- Have they been stress eating to cope with other stuff going on in their life?
- Do they still have their pregnancy weight one/two/'X' years post-pregnancy?
- Have they been working or studying (hello freshman 15!) so much that they rely on fast food and microwave meals for sustenance?
- Sometimes it's about environment: having family members who are overweight means you're more likely to be, as well.
- It could also be a medical issue, like their thyroid. *
- Depression can cause weight gain, often because the thought of being active and fuelling yourself with good food either doesn't enter your mind or feels like way too much effort. *
* These could be whole posts in and of themselves, so I won't go into them in great detail here. If you think one or both of these factors might be behind your character's weight, research, research, research!
How they feel about it
It's definitely worth spending some time figuring out how your character feels about their weight. Do they embrace it? Do they try and hide it? Do they avoid seeing people they knew in high school because they don't want their old classmates to see how they've changed?
Do they feel healthy? Do they want to lose weight? When they think about losing weight, does part of them resist because they're used to it, because it feels comfortable?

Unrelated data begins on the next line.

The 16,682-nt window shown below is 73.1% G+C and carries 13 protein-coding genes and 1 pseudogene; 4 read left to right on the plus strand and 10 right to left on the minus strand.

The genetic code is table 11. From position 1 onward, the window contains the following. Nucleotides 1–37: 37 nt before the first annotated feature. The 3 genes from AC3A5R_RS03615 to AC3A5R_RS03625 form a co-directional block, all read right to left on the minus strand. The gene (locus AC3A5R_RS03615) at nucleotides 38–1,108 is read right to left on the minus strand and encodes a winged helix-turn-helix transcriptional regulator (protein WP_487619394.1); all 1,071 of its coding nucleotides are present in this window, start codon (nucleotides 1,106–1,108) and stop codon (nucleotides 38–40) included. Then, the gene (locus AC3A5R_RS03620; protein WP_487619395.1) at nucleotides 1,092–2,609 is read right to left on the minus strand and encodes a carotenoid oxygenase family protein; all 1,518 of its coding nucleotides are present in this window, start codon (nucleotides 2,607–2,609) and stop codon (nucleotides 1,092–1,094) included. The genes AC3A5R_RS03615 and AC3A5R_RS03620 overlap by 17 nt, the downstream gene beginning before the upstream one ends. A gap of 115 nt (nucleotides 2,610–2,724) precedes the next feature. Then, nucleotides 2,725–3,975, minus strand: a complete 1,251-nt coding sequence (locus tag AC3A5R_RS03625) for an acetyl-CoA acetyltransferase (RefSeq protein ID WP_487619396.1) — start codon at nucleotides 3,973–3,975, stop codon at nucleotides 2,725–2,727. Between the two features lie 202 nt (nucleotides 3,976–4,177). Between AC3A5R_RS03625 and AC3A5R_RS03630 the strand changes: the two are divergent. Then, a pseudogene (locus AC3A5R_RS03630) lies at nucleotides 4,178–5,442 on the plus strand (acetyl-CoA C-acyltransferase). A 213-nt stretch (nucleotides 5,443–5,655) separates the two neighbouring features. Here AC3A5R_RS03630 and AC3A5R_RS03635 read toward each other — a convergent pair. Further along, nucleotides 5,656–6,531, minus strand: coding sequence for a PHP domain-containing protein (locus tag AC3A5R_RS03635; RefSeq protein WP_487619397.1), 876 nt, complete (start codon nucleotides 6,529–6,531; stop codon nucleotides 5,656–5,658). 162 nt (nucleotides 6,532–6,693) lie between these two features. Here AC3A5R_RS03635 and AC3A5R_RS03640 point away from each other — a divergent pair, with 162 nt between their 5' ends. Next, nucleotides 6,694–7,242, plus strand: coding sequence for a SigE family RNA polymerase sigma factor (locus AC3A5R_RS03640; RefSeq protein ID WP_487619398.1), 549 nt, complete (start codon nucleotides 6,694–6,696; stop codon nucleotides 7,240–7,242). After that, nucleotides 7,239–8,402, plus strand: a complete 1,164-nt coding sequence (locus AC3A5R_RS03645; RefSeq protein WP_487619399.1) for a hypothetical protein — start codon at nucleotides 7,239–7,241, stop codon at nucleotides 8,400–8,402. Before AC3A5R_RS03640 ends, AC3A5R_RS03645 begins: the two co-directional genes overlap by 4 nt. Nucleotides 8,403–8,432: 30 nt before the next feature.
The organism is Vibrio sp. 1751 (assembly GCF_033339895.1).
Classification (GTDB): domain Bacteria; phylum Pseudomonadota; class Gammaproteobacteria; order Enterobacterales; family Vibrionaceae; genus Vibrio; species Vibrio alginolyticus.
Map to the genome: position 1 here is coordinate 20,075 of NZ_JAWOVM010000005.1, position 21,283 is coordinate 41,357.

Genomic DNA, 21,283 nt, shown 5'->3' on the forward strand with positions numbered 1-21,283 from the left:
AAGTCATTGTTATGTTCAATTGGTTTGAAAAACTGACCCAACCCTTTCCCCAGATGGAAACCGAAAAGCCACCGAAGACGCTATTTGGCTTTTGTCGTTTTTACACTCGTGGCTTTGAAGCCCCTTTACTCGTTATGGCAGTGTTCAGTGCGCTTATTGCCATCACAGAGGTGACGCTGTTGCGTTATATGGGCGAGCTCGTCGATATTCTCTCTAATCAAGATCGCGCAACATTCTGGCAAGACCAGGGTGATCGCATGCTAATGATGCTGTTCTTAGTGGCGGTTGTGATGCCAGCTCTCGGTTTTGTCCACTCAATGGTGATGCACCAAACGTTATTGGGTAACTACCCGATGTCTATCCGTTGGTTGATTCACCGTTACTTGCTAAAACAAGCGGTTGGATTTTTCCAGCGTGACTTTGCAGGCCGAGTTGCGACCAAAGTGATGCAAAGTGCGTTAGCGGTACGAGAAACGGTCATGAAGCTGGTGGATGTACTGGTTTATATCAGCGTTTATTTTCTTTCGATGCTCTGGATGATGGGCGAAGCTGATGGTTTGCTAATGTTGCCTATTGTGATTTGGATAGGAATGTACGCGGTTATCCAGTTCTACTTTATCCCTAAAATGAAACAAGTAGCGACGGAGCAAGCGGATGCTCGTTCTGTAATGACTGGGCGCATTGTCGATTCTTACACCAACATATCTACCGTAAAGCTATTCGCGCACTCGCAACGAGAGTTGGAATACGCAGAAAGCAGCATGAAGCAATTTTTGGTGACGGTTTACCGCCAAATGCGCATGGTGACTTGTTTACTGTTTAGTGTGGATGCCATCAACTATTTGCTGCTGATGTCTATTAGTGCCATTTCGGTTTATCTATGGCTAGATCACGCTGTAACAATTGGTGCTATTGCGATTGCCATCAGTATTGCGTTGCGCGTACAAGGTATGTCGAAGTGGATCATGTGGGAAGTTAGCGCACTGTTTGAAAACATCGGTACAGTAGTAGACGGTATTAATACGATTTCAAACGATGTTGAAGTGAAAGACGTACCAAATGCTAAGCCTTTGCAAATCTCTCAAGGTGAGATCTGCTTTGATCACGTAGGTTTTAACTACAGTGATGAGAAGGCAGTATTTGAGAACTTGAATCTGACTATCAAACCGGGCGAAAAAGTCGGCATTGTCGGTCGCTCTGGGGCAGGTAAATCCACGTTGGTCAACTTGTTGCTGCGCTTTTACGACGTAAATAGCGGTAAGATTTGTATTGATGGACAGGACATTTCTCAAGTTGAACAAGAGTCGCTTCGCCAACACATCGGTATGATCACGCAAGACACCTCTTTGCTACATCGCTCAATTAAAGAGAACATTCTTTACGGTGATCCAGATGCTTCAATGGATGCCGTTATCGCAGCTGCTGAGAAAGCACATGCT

How they dress
Do they try to hide in dark, baggy clothes, or do they have the money to spend on tailored, designer clothes?
Do they have a distinct style (vintage, preppy, grunge, punk, a combination) or a casual, "don't notice me" style?
Do they take care with their appearance or throw on whatever fits? Often the latter isn't because they don't care but because they're trying very hard not to care.
Do they wear shorts or skirts, or do they wear full-length pants even when it's warm out?
Can they find clothes at Value Village and clothing stores, or do they have to go to stores that specialize in clothes for those above certain sizes? It doesn't take much. I struggled to find clothes in size 16 and up, partly because there's just not that much available and, when it is, it gets snapped up pretty damn fast. Some people learn to sew their own clothes because they're tired of only finding generic clothing, if they can find it at all.